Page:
In China, the administration will ensure that companies managing data of more than 1 million users don’t threaten national security. New regulations on app and algorithm will also come soon in the middle of Chinese scrutiny on information and data management from companies.
On January 4, the Cyberspace Administration of China announced it would require company handling personal data of more than 1 million users to undergo a cybersecurity review before an initial public offering (IPO) on foreign stock markets.
From February 15, companies will not be able to be listed overseas if the review concludes national security may be affected.
The regulation echoes concerns the administration raised last July about data processing from tech platforms.
Over the last few months, China has tightened the grip on tech companies in general, including how they collected data and handled it.
China tightened the grip on big data and tech companies
Recently, the Chinese company Aisino lost a contract with Chile over concerns of data safety concerns.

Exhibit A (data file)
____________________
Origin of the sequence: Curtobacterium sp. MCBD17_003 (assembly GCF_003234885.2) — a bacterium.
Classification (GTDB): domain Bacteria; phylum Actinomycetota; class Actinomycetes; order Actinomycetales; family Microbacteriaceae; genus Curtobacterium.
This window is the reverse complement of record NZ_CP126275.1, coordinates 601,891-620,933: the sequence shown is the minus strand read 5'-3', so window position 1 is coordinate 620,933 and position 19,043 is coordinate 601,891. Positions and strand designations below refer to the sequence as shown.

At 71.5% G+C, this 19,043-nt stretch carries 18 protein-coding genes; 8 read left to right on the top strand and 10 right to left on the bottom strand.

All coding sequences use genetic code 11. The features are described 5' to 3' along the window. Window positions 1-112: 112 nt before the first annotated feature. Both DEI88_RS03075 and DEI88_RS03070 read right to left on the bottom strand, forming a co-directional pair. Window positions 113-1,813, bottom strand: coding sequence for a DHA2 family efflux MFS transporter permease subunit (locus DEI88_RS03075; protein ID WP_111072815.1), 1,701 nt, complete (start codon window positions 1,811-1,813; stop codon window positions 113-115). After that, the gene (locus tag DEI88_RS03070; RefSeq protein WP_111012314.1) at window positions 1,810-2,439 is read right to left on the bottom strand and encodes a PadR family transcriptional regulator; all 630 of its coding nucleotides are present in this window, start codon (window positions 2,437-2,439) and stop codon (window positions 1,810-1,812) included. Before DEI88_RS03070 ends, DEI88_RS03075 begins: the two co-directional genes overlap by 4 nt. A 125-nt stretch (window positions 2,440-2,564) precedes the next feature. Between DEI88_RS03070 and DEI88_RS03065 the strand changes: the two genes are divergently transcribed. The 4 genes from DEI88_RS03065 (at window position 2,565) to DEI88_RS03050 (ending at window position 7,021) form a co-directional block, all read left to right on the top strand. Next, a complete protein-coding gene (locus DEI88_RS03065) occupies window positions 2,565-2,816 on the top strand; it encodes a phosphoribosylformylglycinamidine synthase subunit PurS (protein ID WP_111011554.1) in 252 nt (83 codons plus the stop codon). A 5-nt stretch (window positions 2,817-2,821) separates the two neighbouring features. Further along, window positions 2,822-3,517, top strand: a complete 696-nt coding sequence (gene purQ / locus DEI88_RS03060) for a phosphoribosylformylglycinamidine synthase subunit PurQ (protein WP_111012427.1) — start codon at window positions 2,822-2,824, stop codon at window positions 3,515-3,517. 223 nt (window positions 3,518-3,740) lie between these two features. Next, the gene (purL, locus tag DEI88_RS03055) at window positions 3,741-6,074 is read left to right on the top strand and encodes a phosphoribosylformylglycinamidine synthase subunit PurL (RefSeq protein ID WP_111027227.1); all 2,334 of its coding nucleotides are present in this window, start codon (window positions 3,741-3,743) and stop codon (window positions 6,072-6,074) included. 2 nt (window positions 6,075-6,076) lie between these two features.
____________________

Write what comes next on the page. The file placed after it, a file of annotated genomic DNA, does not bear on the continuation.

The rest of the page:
In July 2021, the Chinese ride-hailing company Didi held its IPO on the New York Stock Exchange. Few days later, China announced a cybersecurity review of the company and its data collection mechanism. New users were not able to register and the app was removed from Chinese app stores during that time.
The CAC also issued draft rules imposing security reviews of apps or technologies that could influence public opinion. App providers should not use their software to engage in activities that endanger national security or disrupt social order, the rules say.
It can be considered as another step for controlling of the already tightly-censored online activities and spread of information.
Moreover from March, China will also regulate algorithms and recommendation technology, notably for a greater oversight of news platforms. Users would have the possibility to switch the recommendation service.